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In this filmmakers videos learn concept of “exposure latitude”, and how some film makers are changing the way movies look ...
by switching to digital.
Tags:concept of exposure latitude,difference of digital film,digital film making how to make digital films,filmmakers guide,Filmmaking Tips,how to make films,thesubstream,what is exposure latitude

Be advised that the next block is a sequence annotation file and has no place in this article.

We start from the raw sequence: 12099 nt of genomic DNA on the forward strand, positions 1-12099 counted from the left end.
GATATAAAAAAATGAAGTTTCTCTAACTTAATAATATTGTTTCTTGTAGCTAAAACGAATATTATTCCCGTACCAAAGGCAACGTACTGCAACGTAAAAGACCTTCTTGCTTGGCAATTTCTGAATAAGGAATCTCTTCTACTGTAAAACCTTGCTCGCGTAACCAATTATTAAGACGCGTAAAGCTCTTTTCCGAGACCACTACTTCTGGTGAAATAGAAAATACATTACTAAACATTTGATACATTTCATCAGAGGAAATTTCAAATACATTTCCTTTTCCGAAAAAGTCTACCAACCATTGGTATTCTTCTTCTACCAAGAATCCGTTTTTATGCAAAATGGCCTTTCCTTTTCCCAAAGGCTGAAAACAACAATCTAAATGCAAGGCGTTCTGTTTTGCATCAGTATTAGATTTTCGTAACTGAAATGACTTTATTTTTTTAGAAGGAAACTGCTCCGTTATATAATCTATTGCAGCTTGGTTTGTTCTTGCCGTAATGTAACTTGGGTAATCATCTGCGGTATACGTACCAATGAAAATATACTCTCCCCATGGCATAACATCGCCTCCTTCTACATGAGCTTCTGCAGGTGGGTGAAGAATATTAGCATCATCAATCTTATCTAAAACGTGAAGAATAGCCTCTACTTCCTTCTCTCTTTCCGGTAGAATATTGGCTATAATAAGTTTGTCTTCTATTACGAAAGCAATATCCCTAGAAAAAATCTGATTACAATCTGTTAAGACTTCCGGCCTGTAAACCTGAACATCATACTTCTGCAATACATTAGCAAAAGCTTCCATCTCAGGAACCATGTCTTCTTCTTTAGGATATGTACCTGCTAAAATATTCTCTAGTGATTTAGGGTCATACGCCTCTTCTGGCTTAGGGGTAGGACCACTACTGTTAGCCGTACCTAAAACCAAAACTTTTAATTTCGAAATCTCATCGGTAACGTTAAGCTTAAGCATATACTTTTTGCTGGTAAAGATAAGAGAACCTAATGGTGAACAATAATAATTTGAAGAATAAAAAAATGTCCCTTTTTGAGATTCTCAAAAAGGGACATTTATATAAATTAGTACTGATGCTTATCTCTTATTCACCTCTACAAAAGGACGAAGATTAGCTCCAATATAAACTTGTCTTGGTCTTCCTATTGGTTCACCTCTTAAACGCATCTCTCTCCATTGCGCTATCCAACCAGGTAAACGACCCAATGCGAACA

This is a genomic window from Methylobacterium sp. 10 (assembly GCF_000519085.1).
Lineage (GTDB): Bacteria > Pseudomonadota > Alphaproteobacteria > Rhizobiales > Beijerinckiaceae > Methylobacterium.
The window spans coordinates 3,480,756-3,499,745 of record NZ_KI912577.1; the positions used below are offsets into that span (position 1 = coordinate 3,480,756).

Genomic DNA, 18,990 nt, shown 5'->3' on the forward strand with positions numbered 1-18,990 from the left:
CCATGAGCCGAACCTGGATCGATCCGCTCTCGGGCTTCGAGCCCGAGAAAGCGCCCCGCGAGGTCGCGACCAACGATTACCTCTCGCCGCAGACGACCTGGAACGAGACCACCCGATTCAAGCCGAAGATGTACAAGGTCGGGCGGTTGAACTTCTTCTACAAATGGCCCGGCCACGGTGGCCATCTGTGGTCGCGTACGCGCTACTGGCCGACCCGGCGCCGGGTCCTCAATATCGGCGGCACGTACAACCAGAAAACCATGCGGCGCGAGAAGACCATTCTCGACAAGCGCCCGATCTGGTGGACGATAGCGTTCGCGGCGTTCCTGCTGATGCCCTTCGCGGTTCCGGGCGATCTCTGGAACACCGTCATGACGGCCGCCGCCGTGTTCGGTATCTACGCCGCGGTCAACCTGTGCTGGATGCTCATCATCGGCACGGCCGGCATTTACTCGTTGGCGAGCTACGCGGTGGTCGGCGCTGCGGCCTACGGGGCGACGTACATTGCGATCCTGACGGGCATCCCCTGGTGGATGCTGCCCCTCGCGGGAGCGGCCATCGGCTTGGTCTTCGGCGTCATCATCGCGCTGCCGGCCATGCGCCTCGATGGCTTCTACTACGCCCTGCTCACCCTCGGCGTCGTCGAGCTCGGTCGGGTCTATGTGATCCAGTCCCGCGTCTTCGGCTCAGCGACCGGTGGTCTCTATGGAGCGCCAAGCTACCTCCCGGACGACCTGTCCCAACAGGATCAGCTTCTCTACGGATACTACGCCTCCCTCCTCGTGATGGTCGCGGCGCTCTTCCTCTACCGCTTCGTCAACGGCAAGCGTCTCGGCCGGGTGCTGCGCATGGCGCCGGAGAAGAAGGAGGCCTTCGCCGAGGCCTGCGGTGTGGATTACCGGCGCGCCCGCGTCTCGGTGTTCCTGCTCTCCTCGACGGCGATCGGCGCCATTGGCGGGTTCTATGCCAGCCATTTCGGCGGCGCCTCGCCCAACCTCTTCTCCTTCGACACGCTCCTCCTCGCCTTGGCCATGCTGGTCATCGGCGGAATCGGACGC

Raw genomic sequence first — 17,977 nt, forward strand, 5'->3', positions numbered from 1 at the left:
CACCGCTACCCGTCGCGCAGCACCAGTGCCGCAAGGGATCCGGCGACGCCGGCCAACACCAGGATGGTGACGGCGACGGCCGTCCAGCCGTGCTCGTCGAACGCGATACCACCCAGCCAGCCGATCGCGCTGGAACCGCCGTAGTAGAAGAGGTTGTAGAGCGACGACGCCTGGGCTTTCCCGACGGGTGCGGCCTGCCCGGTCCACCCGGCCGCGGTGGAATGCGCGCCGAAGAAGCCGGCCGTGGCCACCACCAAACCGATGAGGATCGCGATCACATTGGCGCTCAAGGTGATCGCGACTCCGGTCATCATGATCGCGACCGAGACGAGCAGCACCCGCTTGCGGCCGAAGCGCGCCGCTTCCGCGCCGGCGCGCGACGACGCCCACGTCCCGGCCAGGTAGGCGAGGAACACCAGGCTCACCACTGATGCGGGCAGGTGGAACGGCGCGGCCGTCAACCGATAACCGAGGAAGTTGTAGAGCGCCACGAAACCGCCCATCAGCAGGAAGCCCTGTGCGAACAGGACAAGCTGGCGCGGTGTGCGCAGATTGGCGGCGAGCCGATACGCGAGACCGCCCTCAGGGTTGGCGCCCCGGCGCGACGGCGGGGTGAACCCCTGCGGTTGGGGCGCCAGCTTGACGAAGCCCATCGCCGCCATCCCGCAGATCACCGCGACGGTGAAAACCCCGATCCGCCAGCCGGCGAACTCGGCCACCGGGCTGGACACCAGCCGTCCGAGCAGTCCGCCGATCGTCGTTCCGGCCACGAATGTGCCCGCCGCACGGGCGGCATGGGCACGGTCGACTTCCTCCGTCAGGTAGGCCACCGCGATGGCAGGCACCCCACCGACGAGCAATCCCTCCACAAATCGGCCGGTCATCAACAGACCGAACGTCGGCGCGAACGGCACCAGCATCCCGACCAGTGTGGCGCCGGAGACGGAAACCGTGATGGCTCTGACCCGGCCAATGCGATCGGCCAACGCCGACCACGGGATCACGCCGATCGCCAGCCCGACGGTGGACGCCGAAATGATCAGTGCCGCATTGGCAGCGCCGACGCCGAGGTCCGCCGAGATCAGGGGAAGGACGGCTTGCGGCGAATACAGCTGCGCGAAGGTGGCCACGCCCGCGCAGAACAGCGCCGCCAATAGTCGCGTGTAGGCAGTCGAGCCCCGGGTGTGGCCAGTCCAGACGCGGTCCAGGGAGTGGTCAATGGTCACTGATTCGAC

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Hi! I’m Rajo from the Substream.com and I’m here in the Substream.com studio to make a video for you to watch on our website. This video is going to go in the Film Lab section of our website because if I do my job properly, it’s going to be full of really useful scientific information that directly relates to an important part of film production. As a segue way, here are some special effects. So, there’s a battle happening right now in film land over the seemingly inevitable switch from analog film to digital video technology. It’s a battle that’s pretty much already been won by digital technology. Although there are some directors out there who swear that they will never stop using film. Directors like Oliver Stone and Machiavelli. But there are more and more major films made by major film directors that have originated digitally and because Hollywood or the film industry rather, tends to be really traditional and high bound by and large, digital camera manufacturers have tried to win these directors and DOP’s over by creating cameras that look and operate very much like an old-fashioned movie cameras and produce results that are very much like film which is not a bad thing. Film is a great medium. We are to the point now that there are some films that you would never know as a casual viewer was shot digitally. And in some cases, digital has fully, seamlessly supplanted film but there are some films some directors and DOP’s that are willing to use digital video its unique properties relative to that of film, in order to change the way that movies look, none more so than perhaps, Michael Mann and his new film Public Enemies which was shot by Dante Spinotti and he used the special digital camera called the Viper Film Stream. This film doesn’t look like anything you’ve seen before. It looks really weird and one of the reasons it does look weird is because the people that made it were willing to use new tools in order to get a brand new look which we think is red as hell. Yes, but why does it look so weird? What makes it look so different? Well a couple of things, some of which we’ll get to in later videos but the main difference we think is the way in which the film makers have handled the exposure latitude of their digital medium. My definition of exposure latitude is basically in short hand, the range of luminousness and brightness or exposures that can be captured on frame of film or a frame of video with acceptable results. It’s basically how overexposed or underexposed parts of a frame can be and still look okay and have the detail not look totally ugly. So basically, in an image, must like in a real place that exists in a world, like in a room for instance, there exists a range of luminance or imprecisely brightness. Basically, the sky or a light is really bright. Shadow is really dark and something that reflects the sky and maybe has some highlights is somewhere in the middle. We’re basically talking about a range from dark to light, and the exposure latitude of a medium like former video is basically a range within that range where at the bottom of the exposure latitude, you can still make out some details in the darkness and at the top of the exposure latitude; you can still make out some details in the brightness. Anything above that range gets completely blown out, totally pure, white, blinding light. And anything below that completely black, unplumbable darkness, like a deep-well. Anything that’s not in that range, you just can’t see basically. For instance, this light has lines running around it, but you can’t tell because that camera that we’re shooting on has an exposure latitude such that this light goes beyond it. Hopefully this makes sense and people have always thought that if you create an image with a really super bright spot or a really dark patch, really bad or acceptable which is why film people work really hard to create film stock that had an enormous exposure latitude. So that you could expose per persons face and still see details in the sky or in their black pants that they are wearing, for example. You know without blowing out the highlights or losing the shadows and videos always had it tough because its exposure latitude is still way, way less than that of film. So like for instance, if you expose for my face, there’s still some sections of my face that are totally blown out. So our what video shooters have been doing is flattening the light of their images. Because the exposure latitude is so narrow, they’ve been lighting the shit out their scenes. So that the blackest blacks aren’t too far away from the brightest whites and the range of luminance is in the actual room that they’re shooting in, from the blackest blacks to the brightest whites might actually fit within the exposure latitude of the digital video they’re working with. Spinotian man has decided in some of their scenes in Public Enemies to just say, screw it. There are blow-outs all over the film. Enough so that old school cameramen will probably win some and bite their fingers in disgust. There’s a few scenes were our reporters are taking pictures of John Dillinger. They hold up their flares and you know clouds of smoke and light are blowing out all over the place which classically, technically is a mistake. But rules change and in this case, they’re changing right before our eyes. They’re trying to rewrite the book on how exposure latitude can affect the way in which you should see, which is totally cool. You know artistic, aesthetic progress and experimentation in a summer blockbuster, totally awesome. I’m going to walk away now.